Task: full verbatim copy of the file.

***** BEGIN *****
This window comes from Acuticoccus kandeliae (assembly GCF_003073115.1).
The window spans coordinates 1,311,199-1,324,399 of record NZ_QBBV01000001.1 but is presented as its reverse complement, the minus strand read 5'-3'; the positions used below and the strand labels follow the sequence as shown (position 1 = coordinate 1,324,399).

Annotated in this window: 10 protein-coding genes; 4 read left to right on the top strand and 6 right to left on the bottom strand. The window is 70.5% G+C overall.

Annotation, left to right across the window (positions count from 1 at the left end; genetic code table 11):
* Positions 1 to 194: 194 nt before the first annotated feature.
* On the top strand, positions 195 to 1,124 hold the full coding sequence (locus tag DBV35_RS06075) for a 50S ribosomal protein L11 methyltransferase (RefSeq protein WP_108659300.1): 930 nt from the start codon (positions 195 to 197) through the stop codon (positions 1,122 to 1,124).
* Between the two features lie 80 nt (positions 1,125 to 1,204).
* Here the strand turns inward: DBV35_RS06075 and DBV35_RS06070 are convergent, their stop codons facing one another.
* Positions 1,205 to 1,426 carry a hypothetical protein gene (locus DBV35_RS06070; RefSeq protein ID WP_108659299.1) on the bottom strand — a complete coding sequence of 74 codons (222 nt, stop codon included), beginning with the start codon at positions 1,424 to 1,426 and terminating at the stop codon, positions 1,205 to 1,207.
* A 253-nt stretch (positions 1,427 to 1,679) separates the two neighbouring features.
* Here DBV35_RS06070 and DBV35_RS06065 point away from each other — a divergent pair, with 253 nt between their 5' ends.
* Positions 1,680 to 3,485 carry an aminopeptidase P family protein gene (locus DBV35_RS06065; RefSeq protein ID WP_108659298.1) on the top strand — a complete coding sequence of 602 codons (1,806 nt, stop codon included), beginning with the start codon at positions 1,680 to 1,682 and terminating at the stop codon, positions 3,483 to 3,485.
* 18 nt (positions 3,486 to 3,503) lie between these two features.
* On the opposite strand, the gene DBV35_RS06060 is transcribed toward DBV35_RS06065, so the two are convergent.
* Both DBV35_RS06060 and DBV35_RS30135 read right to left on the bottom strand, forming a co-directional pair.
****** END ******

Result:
This window comes from Acuticoccus kandeliae (assembly GCF_003073115.1).
The window spans coordinates 1,311,199-1,324,399 of record NZ_QBBV01000001.1 but is presented as its reverse complement, the minus strand read 5'-3'; the positions used below and the strand labels follow the sequence as shown (position 1 = coordinate 1,324,399).

Annotated in this window: 10 protein-coding genes; 4 read left to right on the top strand and 6 right to left on the bottom strand. The window is 70.5% G+C overall.

Annotation, left to right across the window (positions count from 1 at the left end; genetic code table 11):
* Positions 1 to 194: 194 nt before the first annotated feature.
* On the top strand, positions 195 to 1,124 hold the full coding sequence (locus tag DBV35_RS06075) for a 50S ribosomal protein L11 methyltransferase (RefSeq protein WP_108659300.1): 930 nt from the start codon (positions 195 to 197) through the stop codon (positions 1,122 to 1,124).
* Between the two features lie 80 nt (positions 1,125 to 1,204).
* Here the strand turns inward: DBV35_RS06075 and DBV35_RS06070 are convergent, their stop codons facing one another.
* Positions 1,205 to 1,426 carry a hypothetical protein gene (locus DBV35_RS06070; RefSeq protein ID WP_108659299.1) on the bottom strand — a complete coding sequence of 74 codons (222 nt, stop codon included), beginning with the start codon at positions 1,424 to 1,426 and terminating at the stop codon, positions 1,205 to 1,207.
* A 253-nt stretch (positions 1,427 to 1,679) separates the two neighbouring features.
* Here DBV35_RS06070 and DBV35_RS06065 point away from each other — a divergent pair, with 253 nt between their 5' ends.
* Positions 1,680 to 3,485 carry an aminopeptidase P family protein gene (locus DBV35_RS06065; RefSeq protein ID WP_108659298.1) on the top strand — a complete coding sequence of 602 codons (1,806 nt, stop codon included), beginning with the start codon at positions 1,680 to 1,682 and terminating at the stop codon, positions 3,483 to 3,485.
* 18 nt (positions 3,486 to 3,503) lie between these two features.
* On the opposite strand, the gene DBV35_RS06060 is transcribed toward DBV35_RS06065, so the two are convergent.
* Both DBV35_RS06060 and DBV35_RS30135 read right to left on the bottom strand, forming a co-directional pair.